Aspidistra is a genus of woodland evergreen perennials in the Asparagaceae, all native to Southeastern Asia. Ornamentally, they have been grown for hundreds of years, primarily as house plants. When we began collecting aspidistra species in 1980, there were only 16 known species. There are currently 218 known species. We currently hold one of the most extensive collections in the world. To say interest in the genus has grown recently is a grand understatement.


Aucuba (Japanese Laurel)

7 species (including subspecies and varieties), 1 undetermined, 1 nothospecies; 146 clones

Aucuba is a small genus of only 11 species of evergreen shrubs in the Garryaceae, all native to Southeast Asia. Aucuba japonica is the most common species grown ornamentally around the world in warm temperate climates.


Baptisia (False Indigo)

18 species (including subspecies and varieties), 4 nothospecies; 190 clones

Baptisia is a North American native genus in the Fabaceae. They are valued ornamentally for their floral show and tough constitution, but in the past, they were used as a source of indigo dye, where true indigo was not winter hardy. There are around 20 known species. JLBG has the world's most extensive living baptisia collection.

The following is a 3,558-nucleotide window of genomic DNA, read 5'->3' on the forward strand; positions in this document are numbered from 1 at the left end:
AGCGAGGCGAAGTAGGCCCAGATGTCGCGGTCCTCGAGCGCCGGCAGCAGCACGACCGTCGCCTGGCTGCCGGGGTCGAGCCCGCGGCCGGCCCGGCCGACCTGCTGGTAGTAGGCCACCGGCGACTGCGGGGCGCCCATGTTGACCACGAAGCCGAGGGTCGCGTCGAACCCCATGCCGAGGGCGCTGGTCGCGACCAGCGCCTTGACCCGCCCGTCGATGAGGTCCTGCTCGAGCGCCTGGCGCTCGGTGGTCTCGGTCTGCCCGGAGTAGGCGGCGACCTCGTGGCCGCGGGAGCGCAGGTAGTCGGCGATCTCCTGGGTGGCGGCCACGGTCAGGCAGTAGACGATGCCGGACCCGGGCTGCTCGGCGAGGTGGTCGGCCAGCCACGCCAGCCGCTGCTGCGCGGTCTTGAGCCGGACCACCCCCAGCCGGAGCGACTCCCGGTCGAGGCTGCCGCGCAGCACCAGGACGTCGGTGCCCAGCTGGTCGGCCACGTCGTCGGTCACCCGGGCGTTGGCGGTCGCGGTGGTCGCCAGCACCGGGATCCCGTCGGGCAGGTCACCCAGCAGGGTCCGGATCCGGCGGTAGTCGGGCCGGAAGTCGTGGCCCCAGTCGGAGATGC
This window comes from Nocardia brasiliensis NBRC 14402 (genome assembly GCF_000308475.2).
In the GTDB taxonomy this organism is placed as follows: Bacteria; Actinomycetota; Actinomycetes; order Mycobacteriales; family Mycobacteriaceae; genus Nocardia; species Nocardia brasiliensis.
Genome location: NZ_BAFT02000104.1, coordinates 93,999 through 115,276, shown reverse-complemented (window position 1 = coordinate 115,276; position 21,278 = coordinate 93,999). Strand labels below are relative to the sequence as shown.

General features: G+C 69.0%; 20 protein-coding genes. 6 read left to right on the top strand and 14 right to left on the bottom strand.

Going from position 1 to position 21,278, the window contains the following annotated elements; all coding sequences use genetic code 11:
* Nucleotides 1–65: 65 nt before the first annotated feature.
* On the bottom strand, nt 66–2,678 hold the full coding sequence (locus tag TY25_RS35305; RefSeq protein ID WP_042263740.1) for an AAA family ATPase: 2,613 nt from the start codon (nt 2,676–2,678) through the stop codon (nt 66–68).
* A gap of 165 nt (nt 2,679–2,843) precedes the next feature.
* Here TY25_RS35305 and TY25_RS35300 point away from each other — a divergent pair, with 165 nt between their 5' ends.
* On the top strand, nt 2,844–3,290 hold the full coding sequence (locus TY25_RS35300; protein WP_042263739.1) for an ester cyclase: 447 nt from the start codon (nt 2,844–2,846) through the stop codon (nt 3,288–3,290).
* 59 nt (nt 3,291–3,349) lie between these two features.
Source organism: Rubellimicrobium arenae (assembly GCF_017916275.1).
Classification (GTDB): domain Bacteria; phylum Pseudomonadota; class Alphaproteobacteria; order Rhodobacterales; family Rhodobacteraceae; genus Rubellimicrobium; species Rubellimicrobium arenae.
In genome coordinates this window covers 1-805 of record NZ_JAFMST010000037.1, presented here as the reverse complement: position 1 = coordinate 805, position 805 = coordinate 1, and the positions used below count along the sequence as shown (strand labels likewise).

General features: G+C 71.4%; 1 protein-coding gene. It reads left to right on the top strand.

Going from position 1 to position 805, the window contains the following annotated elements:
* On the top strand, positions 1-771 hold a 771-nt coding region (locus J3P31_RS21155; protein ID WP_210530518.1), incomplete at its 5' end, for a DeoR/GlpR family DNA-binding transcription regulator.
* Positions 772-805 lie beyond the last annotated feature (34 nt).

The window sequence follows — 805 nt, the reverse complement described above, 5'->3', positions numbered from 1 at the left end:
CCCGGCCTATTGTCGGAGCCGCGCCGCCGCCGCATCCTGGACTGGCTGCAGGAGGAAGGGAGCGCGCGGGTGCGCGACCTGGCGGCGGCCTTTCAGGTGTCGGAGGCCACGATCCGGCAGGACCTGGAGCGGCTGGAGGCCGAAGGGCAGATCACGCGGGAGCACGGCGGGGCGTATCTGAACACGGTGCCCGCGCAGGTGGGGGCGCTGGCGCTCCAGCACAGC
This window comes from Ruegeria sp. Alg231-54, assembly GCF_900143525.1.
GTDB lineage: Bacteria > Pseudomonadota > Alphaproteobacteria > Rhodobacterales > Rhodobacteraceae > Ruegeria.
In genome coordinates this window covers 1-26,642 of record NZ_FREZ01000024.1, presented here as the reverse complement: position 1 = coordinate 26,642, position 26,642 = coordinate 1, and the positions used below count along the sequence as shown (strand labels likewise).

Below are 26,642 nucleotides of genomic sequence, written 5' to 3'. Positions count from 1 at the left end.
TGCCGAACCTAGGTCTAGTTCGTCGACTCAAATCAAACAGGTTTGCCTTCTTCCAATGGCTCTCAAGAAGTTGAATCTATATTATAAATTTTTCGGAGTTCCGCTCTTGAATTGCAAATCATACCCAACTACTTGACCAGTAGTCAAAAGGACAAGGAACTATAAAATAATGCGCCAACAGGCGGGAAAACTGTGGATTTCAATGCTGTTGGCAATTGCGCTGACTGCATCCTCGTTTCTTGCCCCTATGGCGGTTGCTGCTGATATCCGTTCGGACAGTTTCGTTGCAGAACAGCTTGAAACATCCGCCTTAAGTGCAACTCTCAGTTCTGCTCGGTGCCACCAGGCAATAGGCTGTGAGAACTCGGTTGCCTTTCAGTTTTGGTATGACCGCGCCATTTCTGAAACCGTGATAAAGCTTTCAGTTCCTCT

Carex (Sedge)

128 species (including subspecies and varieties), 1 undescribed, 18 undetermined and 4 nothospecies;257 clones

Carex is a worldwide genus of plants in the Cyperaceae, found naturally on every continent but Antarctica. There is an incredible array of species with ornamental value, which is our focus. We understand that our living collection is now probably the world's most extensive. There are currently 2061 known species.


Colocasia (Elephant Ear)

7 species (including subspecies and varieties), 1 undetermined; 179 clones

Colocasia is a small genus of only 14 species in the Araceae, all Asian endemics. Colocasia are used both ornamentally and culinarily around the world, with the primary cultivated species being Colocasia esculenta.


Crinum (Crinum Lily)

28 species (including subspecies and varieties), 1 undescribed, 16 nothospecies; 408 clones